Long time visitors of the site probably remember that I’m a big fan of Kathleen Edwards. If you’re one of those long time visitors of this site, the odds are better than good that you’re also a Kathleen Edwards fan. This blog built it’s reputation upon my recordings of Kathleen’s Drake Underground residency and Dakota Tavern shows.
So it would be redundant to tell you that, following the touring cycle of her 2012 album, Voyageur, Kathleen effectively retired from music, opened up a coffee shop in her hometown of Stittsville, Ontario called Quitters, and otherwise dropped off the proverbial map of Canadian musicians.
I, of course, was profoundly sad, but the last time I saw her at the Oakville Waterfront Festival, she played my request of Away as the last song of the night. I didn’t know it then, but the request was prophetic.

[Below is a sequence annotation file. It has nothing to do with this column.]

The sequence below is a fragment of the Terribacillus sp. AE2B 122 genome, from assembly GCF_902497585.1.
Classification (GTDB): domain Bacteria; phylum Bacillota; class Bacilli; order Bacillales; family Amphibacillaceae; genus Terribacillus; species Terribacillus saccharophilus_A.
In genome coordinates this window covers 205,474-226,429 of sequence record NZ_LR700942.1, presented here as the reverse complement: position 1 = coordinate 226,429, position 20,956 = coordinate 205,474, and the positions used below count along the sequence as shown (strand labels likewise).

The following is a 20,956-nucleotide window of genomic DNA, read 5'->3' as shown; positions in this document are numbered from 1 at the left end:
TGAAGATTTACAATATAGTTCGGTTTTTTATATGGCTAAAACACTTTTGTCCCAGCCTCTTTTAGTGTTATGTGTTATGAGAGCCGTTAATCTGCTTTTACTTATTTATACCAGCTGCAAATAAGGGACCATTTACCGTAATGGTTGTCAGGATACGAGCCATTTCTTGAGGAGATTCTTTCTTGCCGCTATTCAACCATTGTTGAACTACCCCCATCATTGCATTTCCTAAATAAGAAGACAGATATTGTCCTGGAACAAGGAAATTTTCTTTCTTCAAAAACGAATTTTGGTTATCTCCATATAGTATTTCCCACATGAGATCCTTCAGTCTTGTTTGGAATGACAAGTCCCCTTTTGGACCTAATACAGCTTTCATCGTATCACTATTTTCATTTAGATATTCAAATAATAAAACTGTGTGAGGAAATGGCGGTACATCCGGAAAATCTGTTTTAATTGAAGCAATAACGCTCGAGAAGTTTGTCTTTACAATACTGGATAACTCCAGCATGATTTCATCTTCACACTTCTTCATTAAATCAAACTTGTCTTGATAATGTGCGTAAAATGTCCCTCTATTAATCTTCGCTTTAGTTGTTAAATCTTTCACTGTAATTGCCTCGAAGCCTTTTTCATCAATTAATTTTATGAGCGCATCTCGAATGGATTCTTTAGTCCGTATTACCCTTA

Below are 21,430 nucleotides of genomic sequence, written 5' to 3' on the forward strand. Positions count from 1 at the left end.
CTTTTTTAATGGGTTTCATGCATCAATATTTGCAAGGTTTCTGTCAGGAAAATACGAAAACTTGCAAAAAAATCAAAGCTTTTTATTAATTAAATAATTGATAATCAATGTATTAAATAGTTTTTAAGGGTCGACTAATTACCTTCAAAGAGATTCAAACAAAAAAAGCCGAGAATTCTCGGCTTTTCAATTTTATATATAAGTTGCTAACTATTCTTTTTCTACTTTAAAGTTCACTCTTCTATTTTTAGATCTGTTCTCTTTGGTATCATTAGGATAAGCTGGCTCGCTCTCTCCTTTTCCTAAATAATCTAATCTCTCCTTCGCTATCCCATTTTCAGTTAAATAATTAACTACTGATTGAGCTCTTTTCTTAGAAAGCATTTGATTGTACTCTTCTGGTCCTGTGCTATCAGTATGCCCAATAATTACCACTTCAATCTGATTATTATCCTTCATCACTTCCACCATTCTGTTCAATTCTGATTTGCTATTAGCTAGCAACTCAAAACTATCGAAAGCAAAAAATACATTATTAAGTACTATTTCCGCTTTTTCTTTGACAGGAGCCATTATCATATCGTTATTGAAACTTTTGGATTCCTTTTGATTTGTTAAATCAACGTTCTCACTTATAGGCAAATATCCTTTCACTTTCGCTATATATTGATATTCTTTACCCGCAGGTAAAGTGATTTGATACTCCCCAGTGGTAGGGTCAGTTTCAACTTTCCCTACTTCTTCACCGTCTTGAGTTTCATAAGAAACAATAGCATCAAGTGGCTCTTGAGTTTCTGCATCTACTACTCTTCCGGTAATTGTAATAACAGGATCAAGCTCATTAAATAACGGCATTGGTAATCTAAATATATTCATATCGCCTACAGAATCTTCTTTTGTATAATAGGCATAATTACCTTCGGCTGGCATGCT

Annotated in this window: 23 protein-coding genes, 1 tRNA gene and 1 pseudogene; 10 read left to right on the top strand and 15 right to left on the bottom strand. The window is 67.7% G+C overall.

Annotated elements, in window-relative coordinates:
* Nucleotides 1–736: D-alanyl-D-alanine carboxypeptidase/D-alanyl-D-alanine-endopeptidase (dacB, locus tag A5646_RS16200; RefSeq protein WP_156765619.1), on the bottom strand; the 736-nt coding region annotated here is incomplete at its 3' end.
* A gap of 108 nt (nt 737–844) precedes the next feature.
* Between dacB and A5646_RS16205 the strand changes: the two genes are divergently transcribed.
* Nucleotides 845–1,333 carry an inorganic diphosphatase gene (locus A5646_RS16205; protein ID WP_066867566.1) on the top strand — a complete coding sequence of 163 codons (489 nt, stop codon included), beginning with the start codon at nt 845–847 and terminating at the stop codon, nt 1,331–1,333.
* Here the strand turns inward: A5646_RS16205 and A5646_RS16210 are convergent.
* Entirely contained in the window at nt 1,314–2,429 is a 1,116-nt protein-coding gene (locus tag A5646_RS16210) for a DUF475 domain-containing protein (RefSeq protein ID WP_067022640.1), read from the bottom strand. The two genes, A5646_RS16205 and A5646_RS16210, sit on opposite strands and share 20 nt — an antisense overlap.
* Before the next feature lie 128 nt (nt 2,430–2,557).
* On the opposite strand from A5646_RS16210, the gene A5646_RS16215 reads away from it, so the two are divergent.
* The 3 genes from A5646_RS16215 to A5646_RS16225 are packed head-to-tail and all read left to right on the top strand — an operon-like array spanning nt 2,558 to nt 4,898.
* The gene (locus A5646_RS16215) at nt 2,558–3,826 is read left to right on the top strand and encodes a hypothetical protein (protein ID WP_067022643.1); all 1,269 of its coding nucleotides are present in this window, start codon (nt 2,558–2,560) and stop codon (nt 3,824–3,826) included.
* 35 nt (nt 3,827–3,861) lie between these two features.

The most recently posted Whitehorse recording, about two entries back, came only a few short weeks after shuttering the previous version of this website.
My family had grown bigger, money tighter, and my web host was being a punk. I wasn’t getting any feedback from readers, leading me think everyone had (rightly) gone off to more fertile websites.
I also wasn’t entirely sold yet on Whitehorse’s full band dynamic, so when they announced their follow up Toronto date at Massey Hall — the MOST overrated venue in the city, if not the country — I skipped out on buying a ticket in the name of penny-pinching.
I justified seeing them two more times that year: once, the duo show with the erstwhile retired Kathleen Edwards opening in Port Perry (and it was free!), and another time in Ottawa at the historic National Arts Centre while I was in town visiting an old friend and fellow fan.
Although they came close, they never quite hit a public gig in Toronto in 2018, so I took a Whitehorse sabbatical that year. I likely would’ve taken 2019 off, too, given they had outgrown the best-sounding venues in the city and were moving on up to the bigger stages with the muddier sound systems, and ticket prices had inflated in tandem.
I’ve written (I think a couple of times) in earlier blog entries that this was Whitehorse‘s record release party for Panther In The Dollhouse.